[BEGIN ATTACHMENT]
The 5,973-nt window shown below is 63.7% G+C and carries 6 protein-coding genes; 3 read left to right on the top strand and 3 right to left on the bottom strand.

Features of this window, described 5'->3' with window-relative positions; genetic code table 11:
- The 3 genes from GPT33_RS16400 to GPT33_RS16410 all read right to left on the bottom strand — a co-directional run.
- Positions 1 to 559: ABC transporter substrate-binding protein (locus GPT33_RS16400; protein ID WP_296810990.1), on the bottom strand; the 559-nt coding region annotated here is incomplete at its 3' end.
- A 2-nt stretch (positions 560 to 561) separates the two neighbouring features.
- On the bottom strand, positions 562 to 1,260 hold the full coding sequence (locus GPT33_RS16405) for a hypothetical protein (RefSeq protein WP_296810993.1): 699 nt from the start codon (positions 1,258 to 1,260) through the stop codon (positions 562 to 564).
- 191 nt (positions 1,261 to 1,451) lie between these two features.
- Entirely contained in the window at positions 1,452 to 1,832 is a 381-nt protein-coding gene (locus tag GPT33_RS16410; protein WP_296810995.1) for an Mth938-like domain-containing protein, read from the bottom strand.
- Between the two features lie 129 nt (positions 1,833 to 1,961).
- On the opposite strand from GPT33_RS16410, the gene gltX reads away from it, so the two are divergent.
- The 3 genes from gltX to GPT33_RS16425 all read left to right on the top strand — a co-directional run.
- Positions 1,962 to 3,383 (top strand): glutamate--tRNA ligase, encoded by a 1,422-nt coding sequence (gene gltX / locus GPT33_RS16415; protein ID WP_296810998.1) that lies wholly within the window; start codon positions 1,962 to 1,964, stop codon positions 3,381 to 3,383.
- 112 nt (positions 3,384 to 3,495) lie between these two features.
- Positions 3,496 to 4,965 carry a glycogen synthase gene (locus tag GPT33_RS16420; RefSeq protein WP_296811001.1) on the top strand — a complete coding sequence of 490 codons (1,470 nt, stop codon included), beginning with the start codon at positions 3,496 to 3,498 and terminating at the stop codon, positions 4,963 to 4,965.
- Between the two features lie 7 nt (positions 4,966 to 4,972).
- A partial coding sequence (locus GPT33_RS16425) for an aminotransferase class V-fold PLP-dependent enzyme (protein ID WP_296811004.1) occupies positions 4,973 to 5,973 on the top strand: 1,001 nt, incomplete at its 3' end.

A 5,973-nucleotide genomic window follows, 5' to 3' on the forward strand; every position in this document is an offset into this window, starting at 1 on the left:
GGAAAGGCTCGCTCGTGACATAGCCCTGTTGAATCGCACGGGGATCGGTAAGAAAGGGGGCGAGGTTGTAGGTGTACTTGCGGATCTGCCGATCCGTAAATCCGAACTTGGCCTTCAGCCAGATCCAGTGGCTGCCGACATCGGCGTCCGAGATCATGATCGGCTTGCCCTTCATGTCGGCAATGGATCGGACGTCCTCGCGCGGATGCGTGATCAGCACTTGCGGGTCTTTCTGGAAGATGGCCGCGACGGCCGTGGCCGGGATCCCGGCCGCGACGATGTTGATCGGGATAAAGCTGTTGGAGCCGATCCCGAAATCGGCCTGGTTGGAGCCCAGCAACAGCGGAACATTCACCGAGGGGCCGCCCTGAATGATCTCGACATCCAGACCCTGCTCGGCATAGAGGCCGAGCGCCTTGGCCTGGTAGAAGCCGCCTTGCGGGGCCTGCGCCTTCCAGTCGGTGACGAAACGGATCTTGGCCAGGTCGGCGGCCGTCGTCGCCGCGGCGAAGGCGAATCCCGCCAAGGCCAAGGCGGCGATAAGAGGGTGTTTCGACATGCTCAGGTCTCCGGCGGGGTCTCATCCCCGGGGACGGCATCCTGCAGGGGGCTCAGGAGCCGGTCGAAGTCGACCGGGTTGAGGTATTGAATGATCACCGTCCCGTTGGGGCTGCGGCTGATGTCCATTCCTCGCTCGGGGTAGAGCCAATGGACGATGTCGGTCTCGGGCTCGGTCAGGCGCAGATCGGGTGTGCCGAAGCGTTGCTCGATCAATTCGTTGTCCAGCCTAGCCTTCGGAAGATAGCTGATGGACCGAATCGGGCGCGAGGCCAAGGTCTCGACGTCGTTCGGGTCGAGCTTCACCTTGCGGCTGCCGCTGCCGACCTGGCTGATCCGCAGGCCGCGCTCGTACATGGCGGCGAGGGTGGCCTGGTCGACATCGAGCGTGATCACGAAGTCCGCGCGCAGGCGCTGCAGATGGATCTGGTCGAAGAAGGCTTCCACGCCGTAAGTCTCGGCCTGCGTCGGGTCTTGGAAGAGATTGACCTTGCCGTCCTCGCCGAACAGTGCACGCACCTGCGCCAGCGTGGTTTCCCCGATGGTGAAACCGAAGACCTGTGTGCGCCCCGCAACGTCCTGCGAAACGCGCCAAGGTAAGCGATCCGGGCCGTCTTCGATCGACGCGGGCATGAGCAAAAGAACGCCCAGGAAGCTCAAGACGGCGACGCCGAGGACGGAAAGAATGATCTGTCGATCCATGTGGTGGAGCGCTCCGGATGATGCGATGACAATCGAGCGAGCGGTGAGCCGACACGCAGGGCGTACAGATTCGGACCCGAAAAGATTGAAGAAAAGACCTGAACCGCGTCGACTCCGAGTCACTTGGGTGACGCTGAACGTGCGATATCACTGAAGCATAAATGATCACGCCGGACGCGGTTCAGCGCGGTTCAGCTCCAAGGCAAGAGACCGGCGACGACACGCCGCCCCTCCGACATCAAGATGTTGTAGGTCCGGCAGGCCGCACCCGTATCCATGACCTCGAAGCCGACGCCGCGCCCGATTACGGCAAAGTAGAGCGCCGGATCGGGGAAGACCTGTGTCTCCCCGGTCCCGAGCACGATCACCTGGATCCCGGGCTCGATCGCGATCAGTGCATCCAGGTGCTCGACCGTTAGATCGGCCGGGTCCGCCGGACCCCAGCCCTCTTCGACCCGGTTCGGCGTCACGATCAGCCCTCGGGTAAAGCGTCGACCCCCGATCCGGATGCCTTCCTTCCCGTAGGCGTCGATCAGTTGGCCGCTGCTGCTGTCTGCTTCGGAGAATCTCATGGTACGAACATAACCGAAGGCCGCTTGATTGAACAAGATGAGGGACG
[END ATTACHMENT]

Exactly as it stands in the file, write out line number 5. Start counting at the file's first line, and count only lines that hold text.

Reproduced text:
- A 2-nt stretch (positions 560 to 561) separates the two neighbouring features.